LPGA facing backlash over locker-room situation at Lake Nona
The Hilton Grand Vacations Tournament of Champions is supposed to be a celebration of the recent winners on the LPGA Tour – along with 56 celebrities in a pro-am field – but midway through the week, the focus has shifted from honoring the best players in the sport to an oversight that’s calling into question the tour’s respect for its athletes.
On Tuesday, Golfweek senior reporter Beth Ann Nichols reported that there was no locker room for the 29 women competing at Lake Nona Golf & Country Club in Orlando, Florida, despite the club having a men’s locker room that was suitable for the small field.
“I got a tip on social media, as you sometimes do in a direct message, that this was the case, and as soon as I got here yesterday on property, I started to investigate more,” Nichols said Wednesday on “Golf Today.”
The revelation was immediately met with backlash, and as Tuesday turned into Wednesday, more details came to light, as well as a semi-solution to the problem.
Lake Nona has a clubhouse with two levels. For this week’s event, the top level was secured for players and their families and, originally, a plan for a temporary locker room. The club’s permanent women’s locker room is on the first floor, but it was recently damaged because of flooding during Hurricane Ian and the lockers were removed.
According to Aaron Stewart, the vice president of sports marketing at Hilton Grand Vacations, the plan for temporary lockers was canceled by the LPGA on January 11. Why? The women’s lockers would be on the second level while the players would have to shower on the first level downstairs, and the LPGA didn’t like the idea of them being on two separate floors.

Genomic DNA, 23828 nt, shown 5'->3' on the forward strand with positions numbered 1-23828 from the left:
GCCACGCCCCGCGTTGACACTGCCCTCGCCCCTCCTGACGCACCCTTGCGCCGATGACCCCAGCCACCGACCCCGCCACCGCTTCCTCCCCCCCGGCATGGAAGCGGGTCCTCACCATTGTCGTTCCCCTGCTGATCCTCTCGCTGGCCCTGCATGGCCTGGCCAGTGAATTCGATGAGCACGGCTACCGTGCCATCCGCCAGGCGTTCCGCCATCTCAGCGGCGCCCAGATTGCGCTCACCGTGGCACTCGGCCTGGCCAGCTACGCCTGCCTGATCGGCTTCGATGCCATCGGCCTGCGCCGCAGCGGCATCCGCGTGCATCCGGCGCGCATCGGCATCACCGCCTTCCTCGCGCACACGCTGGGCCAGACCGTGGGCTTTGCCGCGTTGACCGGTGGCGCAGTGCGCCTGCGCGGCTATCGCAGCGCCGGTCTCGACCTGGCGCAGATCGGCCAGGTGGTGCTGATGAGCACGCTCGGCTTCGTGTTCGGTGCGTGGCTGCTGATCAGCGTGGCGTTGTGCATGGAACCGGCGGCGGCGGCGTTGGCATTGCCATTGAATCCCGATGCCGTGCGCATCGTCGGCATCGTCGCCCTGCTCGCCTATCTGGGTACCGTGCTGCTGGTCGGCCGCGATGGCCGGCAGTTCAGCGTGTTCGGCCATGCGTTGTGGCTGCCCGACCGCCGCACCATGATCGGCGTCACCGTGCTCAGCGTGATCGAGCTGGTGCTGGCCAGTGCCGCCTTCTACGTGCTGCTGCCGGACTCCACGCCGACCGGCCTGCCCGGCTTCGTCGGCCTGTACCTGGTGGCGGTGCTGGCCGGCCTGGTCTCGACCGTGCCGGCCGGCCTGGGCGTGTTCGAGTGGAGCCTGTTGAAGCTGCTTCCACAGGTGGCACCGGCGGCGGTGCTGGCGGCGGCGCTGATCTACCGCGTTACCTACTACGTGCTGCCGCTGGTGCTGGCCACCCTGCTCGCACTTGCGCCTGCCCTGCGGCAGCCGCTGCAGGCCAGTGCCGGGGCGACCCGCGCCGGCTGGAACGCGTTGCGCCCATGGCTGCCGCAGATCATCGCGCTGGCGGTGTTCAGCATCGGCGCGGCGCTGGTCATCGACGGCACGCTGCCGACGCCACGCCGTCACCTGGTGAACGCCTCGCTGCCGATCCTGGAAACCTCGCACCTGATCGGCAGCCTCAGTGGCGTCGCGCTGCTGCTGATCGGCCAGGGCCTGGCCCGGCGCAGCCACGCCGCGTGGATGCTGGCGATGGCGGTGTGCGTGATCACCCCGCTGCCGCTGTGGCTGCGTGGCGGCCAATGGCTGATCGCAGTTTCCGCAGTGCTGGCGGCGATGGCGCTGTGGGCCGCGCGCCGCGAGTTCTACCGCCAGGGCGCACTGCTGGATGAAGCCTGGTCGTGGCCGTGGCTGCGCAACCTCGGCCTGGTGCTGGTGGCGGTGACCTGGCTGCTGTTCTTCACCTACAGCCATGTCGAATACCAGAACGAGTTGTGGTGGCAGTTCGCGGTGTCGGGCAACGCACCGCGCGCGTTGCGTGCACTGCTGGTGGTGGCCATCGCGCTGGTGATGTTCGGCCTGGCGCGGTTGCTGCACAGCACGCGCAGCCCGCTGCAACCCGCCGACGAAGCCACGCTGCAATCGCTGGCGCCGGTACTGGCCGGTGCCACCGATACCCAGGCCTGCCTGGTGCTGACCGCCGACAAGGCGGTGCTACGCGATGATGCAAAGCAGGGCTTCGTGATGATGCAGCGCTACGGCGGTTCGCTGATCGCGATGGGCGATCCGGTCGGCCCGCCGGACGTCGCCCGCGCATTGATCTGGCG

Why not use the men’s locker room? Because, according to a tour spokesperson, that area is open to the public to accommodate restroom needs.
Stewart, however, told Golf Channel’s Amy Rogers that three dozen temporary lockers were being delivered to the club Wednesday afternoon – that’s enough for the 29 LPGA players, plus the female celebrity participants in the pro-am field. The lockers will be placed on the first level, but players will still have to share the space with male celebrity participants and VIPs who purchased hospitality access.
The LPGA released the following statement in response to the situation:
“Hilton Grand Vacations has been an incredible partner in supporting the LPGA to expand and enhance amenities and accommodations for our players. With the return of hospitality this year, the tournament informed us that due to a need for public bathrooms, there would not be a private and secure locker room available for the LPGA players this week. There was an option presented to have temporary lockers added to a space within the clubhouse that did not include a bathroom area. Due to a prioritization of space for other player uses, our tournament team made the decision that it was not in the best interest of the players and the event to pursue that option. Players have access to a locker room, although the space is not entirely private. We are always open to player feedback and work with our tournament partners to allocate finite space. We will continue to do so with our amazing partners from Hilton Grand Vacations moving forward.”